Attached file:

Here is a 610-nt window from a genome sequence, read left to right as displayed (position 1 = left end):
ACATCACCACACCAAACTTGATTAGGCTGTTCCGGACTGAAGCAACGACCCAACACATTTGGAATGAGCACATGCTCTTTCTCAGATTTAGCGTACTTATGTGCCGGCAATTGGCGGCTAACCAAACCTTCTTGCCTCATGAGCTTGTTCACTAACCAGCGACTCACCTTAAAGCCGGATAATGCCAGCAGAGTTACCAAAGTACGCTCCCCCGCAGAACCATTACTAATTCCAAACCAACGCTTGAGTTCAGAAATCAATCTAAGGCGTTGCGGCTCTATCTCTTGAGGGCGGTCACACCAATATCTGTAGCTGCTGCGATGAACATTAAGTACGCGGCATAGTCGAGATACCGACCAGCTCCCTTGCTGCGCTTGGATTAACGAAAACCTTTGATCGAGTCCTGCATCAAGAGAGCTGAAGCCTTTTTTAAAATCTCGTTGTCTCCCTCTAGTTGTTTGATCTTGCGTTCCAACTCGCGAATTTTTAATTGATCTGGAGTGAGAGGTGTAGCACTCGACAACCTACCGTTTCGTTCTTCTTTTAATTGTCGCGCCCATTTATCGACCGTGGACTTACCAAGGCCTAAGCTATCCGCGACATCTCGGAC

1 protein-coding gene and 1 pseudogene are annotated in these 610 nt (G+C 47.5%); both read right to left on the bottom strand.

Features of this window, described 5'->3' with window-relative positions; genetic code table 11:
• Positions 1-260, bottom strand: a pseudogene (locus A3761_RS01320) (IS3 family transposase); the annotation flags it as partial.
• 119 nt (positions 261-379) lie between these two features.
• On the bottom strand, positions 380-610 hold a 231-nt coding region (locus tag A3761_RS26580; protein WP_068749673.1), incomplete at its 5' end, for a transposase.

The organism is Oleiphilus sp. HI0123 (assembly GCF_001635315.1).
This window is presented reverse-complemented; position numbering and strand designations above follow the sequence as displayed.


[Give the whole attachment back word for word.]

Here is a 610-nt window from a genome sequence, read left to right as displayed (position 1 = left end):
ACATCACCACACCAAACTTGATTAGGCTGTTCCGGACTGAAGCAACGACCCAACACATTTGGAATGAGCACATGCTCTTTCTCAGATTTAGCGTACTTATGTGCCGGCAATTGGCGGCTAACCAAACCTTCTTGCCTCATGAGCTTGTTCACTAACCAGCGACTCACCTTAAAGCCGGATAATGCCAGCAGAGTTACCAAAGTACGCTCCCCCGCAGAACCATTACTAATTCCAAACCAACGCTTGAGTTCAGAAATCAATCTAAGGCGTTGCGGCTCTATCTCTTGAGGGCGGTCACACCAATATCTGTAGCTGCTGCGATGAACATTAAGTACGCGGCATAGTCGAGATACCGACCAGCTCCCTTGCTGCGCTTGGATTAACGAAAACCTTTGATCGAGTCCTGCATCAAGAGAGCTGAAGCCTTTTTTAAAATCTCGTTGTCTCCCTCTAGTTGTTTGATCTTGCGTTCCAACTCGCGAATTTTTAATTGATCTGGAGTGAGAGGTGTAGCACTCGACAACCTACCGTTTCGTTCTTCTTTTAATTGTCGCGCCCATTTATCGACCGTGGACTTACCAAGGCCTAAGCTATCCGCGACATCTCGGAC

1 protein-coding gene and 1 pseudogene are annotated in these 610 nt (G+C 47.5%); both read right to left on the bottom strand.

Features of this window, described 5'->3' with window-relative positions; genetic code table 11:
• Positions 1-260, bottom strand: a pseudogene (locus A3761_RS01320) (IS3 family transposase); the annotation flags it as partial.
• 119 nt (positions 261-379) lie between these two features.
• On the bottom strand, positions 380-610 hold a 231-nt coding region (locus tag A3761_RS26580; protein WP_068749673.1), incomplete at its 5' end, for a transposase.

The organism is Oleiphilus sp. HI0123 (assembly GCF_001635315.1).
This window is presented reverse-complemented; position numbering and strand designations above follow the sequence as displayed.